Beyond the Rhetoric
By Harry C. Alford
Oh how I remember those beautiful Sundays when my father would take me to the Los Angeles Rams football games. We would drop my mom and baby brother off at my Aunt Lula’s home and we would journey down Hoover Ave. to the fabulous Los Angeles Coliseum. Home of the Rams NFL team and the mighty University of Southern California Trojans football team. The Coliseum (capacity 100,000) still stands today and is useful as any other stadium in the nation. However, soon that became a problem.
It was built in 1932 for the Olympics. The whole world marveled at it and it became the host to the 1984 Olympics as well. The owner of the Rams noticed all of the new stadiums going up around the nation. He started demanding a new stadium for his Rams – not that he needed it but just for the fashion. Besides the Coliseum was located near South Central Los Angeles and that gives the image of a “Black thing.” Shockingly to Rams fans he packed up and moved his team to Orange County for a temporary location until some city would offer the team a brand new home. It was like a death in the family to me. Later, the Rams would find their new and pretty stadium in St. Louis, Missouri.
The Oakland Raiders would desert their fans and city in exchange for the magnificent LA Coliseum and NFL starved fans of Los Angeles. The city fell in love with the Raiders and being that it was a winning team at the time was frosting on the “cake.” But after a few years the Raiders would return to Oakland, California and once again LA was without an NFL franchise. It seems very odd that the second largest city in the nation was without a money making football team. The Sundays were so lonely.
But times have changed after a few decades. The city of Los Angeles has agreed to allow not one but two new stadiums. They may be the venues for two if not three teams! Neighboring Orange County may jump in the game and build a new stadium for the San Diego Chargers who is leaving because no new stadium has been approved in San Diego. The Los Angeles Rams will be returning via converting the Santa Anita Racetrack grounds (Inglewood suburb) into a new stadium. The Carson suburb will house the second stadium and, in the end, the Chargers and Raiders will share the venue.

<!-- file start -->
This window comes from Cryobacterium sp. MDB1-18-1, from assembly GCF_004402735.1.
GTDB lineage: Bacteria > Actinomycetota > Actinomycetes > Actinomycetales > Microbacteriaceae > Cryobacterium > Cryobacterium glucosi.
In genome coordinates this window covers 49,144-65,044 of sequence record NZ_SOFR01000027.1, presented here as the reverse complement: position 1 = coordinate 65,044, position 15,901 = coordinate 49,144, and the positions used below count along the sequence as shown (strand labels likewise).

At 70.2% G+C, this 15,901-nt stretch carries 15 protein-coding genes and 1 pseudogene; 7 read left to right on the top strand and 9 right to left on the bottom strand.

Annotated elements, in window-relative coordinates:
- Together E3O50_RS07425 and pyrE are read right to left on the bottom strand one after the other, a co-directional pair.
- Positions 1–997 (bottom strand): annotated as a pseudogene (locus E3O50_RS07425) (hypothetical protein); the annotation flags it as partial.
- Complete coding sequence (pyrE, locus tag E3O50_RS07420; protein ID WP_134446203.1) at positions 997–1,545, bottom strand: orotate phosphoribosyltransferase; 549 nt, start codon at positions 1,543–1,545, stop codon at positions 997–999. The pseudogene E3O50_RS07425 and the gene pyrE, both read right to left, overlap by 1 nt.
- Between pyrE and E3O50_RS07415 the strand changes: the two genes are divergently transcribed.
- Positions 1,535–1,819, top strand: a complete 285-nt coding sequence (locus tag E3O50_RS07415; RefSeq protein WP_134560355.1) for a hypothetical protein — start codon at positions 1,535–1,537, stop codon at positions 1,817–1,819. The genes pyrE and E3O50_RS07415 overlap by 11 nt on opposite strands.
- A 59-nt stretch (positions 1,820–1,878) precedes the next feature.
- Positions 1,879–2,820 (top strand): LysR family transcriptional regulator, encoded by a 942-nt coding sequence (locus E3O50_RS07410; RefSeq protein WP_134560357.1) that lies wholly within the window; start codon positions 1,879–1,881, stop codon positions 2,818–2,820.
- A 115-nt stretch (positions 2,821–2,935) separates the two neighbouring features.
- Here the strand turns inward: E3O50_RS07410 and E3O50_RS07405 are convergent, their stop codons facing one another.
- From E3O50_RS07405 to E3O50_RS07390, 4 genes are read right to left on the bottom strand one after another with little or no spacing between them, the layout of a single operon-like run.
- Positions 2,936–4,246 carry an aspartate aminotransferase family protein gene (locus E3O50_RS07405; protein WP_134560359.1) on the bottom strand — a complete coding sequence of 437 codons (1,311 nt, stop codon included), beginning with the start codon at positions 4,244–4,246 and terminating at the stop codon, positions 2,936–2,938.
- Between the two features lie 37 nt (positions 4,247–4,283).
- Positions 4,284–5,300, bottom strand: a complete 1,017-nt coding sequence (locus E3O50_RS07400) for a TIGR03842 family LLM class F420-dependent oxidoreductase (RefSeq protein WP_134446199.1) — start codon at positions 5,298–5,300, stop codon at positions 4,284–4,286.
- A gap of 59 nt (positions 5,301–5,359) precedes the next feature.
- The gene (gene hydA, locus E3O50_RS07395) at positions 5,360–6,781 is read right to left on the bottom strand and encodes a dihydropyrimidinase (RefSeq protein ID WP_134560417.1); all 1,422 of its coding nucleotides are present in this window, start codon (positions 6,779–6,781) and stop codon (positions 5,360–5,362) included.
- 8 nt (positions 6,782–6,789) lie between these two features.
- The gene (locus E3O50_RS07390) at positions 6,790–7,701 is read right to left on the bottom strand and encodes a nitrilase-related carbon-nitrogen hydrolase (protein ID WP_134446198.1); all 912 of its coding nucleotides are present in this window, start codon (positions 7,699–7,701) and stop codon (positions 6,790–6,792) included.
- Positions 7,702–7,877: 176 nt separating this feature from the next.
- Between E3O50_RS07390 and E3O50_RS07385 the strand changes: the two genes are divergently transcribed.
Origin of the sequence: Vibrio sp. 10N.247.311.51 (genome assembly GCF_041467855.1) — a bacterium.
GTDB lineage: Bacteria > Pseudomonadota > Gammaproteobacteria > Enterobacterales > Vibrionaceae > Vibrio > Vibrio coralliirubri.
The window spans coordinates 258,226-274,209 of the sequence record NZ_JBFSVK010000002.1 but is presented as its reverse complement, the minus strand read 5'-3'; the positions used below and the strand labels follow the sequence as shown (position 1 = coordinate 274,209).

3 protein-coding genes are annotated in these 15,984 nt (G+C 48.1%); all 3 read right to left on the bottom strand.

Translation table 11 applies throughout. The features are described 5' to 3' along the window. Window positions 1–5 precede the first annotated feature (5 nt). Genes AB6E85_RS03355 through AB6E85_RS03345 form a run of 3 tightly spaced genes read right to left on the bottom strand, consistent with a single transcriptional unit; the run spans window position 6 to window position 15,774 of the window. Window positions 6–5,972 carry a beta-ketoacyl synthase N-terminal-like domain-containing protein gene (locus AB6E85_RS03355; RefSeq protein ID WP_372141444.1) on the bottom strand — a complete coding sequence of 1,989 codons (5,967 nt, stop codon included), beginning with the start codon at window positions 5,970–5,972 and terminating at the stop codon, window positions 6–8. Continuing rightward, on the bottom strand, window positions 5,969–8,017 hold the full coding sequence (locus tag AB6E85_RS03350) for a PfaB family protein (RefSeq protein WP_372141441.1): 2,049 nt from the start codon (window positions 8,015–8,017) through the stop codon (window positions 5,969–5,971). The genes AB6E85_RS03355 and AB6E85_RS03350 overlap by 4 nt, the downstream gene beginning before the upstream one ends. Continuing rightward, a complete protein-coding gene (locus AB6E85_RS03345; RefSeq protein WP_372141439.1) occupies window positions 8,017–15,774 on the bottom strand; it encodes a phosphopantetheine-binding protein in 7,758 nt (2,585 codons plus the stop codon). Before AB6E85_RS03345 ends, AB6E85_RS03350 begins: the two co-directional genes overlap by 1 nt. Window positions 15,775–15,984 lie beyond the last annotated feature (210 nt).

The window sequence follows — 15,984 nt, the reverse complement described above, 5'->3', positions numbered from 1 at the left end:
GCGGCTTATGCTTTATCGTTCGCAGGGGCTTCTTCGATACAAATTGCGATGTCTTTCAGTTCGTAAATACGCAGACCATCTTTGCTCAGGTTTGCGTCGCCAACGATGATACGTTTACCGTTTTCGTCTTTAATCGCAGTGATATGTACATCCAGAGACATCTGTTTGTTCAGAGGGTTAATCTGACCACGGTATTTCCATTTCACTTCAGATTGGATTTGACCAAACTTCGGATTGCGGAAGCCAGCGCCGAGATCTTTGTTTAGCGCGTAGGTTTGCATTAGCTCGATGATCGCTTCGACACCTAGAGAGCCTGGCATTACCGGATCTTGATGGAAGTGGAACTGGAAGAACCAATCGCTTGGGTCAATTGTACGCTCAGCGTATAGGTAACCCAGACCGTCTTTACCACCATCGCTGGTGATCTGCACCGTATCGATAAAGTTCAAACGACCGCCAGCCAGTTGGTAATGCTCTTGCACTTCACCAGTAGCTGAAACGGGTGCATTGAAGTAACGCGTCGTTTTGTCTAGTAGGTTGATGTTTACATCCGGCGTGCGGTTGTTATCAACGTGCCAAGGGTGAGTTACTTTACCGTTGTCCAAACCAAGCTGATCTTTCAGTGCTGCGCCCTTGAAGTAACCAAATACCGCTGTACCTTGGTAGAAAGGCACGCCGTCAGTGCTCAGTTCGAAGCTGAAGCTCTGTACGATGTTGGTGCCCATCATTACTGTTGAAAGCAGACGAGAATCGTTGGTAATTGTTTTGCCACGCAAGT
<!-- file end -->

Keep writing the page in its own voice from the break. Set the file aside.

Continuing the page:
Both stadiums will be in predominantly Black neighborhoods. There will be some eminent domain declared by Los Angeles County and some Black families and small businesses will be getting the “boot.” The exploitation will start with developers and many of those Blacks will become “refugees” in their own city. But so what??? LA has NFL football back where it should be.
Much of the money to build these two stadiums will come from the citizens of greater Los Angeles. They will have no say in this but their property and sales tax will go up and a huge revenue bond will be created by Wall Street. This fund will be paid back plus interest to the investors. The citizens of Los Angeles will be the debtors and payment via more taxation and without their approval will be assessed to them.
The huge funding will be applied to the design and construction of the stadiums. At first look, you imagine contracts for businesses and jobs for the people. True but there is one “catch.” No Blacks will be allowed to participate in this economic windfall. They will pay taxes and may lose their neighborhoods but forget about winning contracts and participating in the jobs activity. You see, Los Angeles is a big union town. In fact, the whole state of California is. These stadiums most likely will have Project Labor Agreements attached to them. PLA’s mean union only. The big problem is that 98% of Black contractors are non-union. The union halls are notorious for discrimination against Black and females. Hispanics will be greatly under-utilized also.
Let’s look at the new stadium for the San Francisco 49ers. Despite constant protests and exposure (they have no shame), hardly any Blacks participated in this great project. When they built PacBell Park for the San Francisco Giants baseball team they slowed down the progress because there was a shortage on union labor. Rather than hire Blacks and Hispanics for the project they waited for more unionized whites to become available. The project did not finish on time and was $70 million over budget.
Unless the people of Los Angeles will somehow wake up to the game, it is going to happen again. Public funds will not be used for the general public workforce. The stench of construction union manipulation is already starting to appear. Maybe this time the people will take it to the streets and change the status quo. We will be watching.
Mr. Alford is the co-founder, President/CEO of the National Black Chamber of Commerce®. Website: www.nationalbcc.org Email: firstname.lastname@example.org .